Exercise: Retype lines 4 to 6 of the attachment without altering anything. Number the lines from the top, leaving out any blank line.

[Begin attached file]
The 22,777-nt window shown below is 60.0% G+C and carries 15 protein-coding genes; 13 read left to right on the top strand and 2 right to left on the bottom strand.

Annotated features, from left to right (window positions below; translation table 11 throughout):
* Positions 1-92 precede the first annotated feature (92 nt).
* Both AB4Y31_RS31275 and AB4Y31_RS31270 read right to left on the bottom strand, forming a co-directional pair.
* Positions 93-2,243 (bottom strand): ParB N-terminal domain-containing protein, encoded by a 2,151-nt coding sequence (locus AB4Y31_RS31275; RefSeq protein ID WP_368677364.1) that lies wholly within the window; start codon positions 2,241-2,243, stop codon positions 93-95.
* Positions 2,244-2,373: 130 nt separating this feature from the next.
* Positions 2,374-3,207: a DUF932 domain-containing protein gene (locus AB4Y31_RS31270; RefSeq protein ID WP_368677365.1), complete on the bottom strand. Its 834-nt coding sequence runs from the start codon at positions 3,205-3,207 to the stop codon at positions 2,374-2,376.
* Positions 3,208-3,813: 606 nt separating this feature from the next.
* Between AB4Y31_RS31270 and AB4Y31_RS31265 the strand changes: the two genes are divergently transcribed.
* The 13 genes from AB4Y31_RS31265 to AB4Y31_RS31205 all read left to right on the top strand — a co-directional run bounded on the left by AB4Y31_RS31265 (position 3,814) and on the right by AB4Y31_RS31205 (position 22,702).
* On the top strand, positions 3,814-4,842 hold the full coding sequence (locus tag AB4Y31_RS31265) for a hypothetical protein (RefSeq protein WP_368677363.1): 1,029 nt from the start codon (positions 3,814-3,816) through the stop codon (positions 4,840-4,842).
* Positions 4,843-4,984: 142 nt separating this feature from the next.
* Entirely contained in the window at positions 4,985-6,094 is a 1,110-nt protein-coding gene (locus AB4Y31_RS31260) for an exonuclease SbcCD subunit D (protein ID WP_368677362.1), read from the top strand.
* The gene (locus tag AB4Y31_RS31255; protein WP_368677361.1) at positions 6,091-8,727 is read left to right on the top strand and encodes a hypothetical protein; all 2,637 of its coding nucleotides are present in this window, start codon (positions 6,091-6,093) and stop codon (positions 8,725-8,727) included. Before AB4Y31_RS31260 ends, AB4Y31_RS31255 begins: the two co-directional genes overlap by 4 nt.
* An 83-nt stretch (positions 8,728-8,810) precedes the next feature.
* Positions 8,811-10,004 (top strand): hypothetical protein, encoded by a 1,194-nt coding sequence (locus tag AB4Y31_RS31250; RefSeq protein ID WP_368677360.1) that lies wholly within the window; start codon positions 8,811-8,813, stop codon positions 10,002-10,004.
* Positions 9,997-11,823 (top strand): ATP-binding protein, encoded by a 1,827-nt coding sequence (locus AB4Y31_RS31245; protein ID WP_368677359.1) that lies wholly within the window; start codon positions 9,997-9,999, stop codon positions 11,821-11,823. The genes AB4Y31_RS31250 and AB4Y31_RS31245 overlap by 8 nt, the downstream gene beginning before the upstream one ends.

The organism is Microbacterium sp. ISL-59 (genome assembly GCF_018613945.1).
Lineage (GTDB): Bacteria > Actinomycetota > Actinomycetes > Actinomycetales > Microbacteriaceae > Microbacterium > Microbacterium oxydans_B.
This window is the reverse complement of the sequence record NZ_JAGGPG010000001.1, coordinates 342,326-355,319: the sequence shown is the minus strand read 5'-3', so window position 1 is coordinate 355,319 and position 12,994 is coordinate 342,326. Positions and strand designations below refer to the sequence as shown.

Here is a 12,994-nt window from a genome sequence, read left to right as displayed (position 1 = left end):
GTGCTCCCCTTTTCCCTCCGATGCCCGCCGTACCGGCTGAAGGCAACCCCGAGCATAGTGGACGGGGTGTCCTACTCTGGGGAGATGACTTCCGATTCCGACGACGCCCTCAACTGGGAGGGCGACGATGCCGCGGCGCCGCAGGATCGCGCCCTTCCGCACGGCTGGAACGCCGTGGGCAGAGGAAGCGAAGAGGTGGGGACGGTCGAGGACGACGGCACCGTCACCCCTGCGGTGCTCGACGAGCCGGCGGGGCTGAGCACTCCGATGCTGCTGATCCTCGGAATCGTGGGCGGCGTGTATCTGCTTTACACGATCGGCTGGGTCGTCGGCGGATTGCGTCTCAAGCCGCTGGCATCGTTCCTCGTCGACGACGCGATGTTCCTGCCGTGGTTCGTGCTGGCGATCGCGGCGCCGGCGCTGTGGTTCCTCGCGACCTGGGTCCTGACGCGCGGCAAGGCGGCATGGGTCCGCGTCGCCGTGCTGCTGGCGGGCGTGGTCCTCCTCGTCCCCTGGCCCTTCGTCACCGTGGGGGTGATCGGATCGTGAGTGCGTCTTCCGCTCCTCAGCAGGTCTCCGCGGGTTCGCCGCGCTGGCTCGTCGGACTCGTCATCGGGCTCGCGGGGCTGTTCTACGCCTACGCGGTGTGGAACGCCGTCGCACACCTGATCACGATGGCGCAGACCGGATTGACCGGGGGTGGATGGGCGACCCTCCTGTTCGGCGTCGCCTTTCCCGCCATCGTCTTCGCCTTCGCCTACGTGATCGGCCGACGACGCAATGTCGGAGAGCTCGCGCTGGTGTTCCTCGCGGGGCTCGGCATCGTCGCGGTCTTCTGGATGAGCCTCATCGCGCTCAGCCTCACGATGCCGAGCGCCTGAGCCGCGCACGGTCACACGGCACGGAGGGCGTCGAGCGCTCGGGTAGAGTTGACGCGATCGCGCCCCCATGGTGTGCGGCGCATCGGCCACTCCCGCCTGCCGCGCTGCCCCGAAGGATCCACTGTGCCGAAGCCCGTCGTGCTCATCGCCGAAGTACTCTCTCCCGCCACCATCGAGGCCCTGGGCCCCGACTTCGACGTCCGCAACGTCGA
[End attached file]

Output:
* Both AB4Y31_RS31275 and AB4Y31_RS31270 read right to left on the bottom strand, forming a co-directional pair.
* Positions 93-2,243 (bottom strand): ParB N-terminal domain-containing protein, encoded by a 2,151-nt coding sequence (locus AB4Y31_RS31275; RefSeq protein ID WP_368677364.1) that lies wholly within the window; start codon positions 2,241-2,243, stop codon positions 93-95.
* Positions 2,244-2,373: 130 nt separating this feature from the next.